Wrong. A typical tactic of ideologically motivated actors is to spread propaganda and disinformation online. Hackers can hijack media outlets to promote fake news, manipulate social media algorithms and even infiltrate online communities to spread misinformation. When TTPs are optimized to cause confusion, polarize public opinion and undermine trust in institutions, that fashion blog could easily be caught in the crosshairs.

As a result, executives across industries must recognize security as an organizational enabler, not a narrow niche for technical specialists, and build it into the fabric of their operations. Guides like “How to Build a Security Framework” can offer you a helpful head start. For SMEs, newer all-in-one cybersecurity platforms offer an affordable and realistic approach for gaining enterprise-grade defenses without the exorbitant costs and complexities of building and operating an integrated multi-vendor tech stack.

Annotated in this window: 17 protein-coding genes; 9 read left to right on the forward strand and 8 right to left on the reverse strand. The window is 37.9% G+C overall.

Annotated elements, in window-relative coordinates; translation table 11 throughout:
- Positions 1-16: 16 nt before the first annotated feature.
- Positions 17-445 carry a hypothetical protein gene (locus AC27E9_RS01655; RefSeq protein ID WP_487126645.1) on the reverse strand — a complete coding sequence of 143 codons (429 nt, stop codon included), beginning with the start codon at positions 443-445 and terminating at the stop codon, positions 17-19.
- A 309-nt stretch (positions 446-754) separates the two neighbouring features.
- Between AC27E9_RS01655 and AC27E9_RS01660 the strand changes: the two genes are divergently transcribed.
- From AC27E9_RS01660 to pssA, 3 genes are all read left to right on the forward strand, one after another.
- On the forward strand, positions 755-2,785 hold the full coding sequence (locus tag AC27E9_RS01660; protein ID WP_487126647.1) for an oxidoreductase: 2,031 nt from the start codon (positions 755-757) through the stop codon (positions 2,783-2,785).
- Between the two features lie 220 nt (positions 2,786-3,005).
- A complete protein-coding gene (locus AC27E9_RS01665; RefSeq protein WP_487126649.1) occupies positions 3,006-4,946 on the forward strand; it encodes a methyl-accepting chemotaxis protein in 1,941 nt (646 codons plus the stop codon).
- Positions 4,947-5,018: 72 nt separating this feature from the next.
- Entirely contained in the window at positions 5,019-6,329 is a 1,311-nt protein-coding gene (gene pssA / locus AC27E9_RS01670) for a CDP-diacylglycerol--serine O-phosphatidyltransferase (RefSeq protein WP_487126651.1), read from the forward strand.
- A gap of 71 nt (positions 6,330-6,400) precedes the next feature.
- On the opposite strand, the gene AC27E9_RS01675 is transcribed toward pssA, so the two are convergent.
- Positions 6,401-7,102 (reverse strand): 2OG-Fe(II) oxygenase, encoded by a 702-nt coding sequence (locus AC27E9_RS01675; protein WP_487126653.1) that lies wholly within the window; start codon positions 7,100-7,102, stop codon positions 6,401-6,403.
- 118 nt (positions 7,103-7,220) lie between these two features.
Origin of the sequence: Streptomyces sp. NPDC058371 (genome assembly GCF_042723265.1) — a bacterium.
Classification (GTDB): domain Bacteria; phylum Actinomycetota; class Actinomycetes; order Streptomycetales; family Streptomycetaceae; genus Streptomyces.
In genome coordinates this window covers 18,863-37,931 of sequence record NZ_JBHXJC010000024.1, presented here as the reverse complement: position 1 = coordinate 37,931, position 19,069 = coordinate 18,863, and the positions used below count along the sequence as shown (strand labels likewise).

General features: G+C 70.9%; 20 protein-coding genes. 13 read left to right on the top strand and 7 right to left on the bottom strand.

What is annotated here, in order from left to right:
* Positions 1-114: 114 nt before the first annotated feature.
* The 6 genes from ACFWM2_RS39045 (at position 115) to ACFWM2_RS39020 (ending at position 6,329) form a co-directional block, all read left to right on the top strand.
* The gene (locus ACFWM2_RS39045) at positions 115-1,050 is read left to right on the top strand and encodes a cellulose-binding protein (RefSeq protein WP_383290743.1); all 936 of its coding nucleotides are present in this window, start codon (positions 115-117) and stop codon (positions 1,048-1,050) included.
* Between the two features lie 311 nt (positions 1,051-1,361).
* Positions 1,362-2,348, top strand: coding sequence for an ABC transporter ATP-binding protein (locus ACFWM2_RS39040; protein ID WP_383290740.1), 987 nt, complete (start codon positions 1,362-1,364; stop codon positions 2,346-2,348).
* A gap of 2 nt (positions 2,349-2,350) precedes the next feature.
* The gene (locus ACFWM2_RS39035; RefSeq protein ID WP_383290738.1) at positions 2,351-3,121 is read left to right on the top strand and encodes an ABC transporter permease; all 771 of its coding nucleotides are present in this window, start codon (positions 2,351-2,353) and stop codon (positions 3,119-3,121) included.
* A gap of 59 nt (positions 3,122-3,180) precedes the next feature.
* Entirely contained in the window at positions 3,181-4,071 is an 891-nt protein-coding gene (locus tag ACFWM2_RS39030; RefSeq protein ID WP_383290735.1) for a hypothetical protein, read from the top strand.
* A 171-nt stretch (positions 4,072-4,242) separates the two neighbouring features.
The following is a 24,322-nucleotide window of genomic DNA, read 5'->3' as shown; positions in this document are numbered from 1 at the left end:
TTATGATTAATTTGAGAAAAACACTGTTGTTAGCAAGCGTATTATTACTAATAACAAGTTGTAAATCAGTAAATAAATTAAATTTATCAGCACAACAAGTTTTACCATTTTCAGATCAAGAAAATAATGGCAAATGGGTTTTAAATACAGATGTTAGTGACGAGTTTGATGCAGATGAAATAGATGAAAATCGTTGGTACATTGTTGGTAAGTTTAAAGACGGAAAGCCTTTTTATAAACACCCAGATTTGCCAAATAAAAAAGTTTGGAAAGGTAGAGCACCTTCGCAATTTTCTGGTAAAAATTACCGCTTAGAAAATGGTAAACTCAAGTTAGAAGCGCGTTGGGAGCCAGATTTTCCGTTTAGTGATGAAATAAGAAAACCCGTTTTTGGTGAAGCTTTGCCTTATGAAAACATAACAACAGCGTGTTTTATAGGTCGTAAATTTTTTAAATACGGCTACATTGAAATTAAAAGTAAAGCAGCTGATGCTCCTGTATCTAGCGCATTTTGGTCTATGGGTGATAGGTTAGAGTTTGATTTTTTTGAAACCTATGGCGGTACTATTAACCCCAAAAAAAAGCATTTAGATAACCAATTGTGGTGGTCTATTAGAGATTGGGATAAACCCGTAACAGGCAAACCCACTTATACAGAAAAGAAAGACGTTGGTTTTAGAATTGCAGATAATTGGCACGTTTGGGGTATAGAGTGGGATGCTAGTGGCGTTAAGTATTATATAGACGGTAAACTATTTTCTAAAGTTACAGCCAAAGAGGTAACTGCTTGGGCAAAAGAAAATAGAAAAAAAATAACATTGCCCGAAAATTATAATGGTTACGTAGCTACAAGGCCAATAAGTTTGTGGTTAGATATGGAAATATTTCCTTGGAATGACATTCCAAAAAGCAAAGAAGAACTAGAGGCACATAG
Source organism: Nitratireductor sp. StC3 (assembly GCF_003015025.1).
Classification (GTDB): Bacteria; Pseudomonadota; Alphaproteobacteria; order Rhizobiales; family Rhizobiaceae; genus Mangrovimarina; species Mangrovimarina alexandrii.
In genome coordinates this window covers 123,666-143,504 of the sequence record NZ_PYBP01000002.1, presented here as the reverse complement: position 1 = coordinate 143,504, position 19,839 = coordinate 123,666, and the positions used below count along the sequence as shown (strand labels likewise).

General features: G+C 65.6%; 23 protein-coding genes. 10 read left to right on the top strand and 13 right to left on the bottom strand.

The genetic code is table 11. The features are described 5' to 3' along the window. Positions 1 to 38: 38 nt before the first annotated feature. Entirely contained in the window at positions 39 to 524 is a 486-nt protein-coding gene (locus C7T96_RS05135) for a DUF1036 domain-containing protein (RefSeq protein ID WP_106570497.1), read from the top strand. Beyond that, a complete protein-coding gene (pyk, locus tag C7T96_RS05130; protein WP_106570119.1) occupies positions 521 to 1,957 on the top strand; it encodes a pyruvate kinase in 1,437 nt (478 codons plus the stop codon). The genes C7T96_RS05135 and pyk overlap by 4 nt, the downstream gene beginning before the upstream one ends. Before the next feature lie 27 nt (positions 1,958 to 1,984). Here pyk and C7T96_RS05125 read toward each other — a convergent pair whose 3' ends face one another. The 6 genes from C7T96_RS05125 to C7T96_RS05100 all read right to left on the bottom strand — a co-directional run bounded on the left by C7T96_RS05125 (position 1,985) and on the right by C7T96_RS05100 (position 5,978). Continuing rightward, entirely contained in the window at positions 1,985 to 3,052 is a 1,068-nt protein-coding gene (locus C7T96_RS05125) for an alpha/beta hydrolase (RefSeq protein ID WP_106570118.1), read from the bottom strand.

Conclusion

For a growth-focused SME, lapses in cybersecurity can be catastrophic. Protection must be integral to every aspect of decision-making, from product development to supply chain management. By understanding new opportunities to holistically manage risk in collaboration with technology teams, business leaders can prepare to boost organizational resilience in 2024.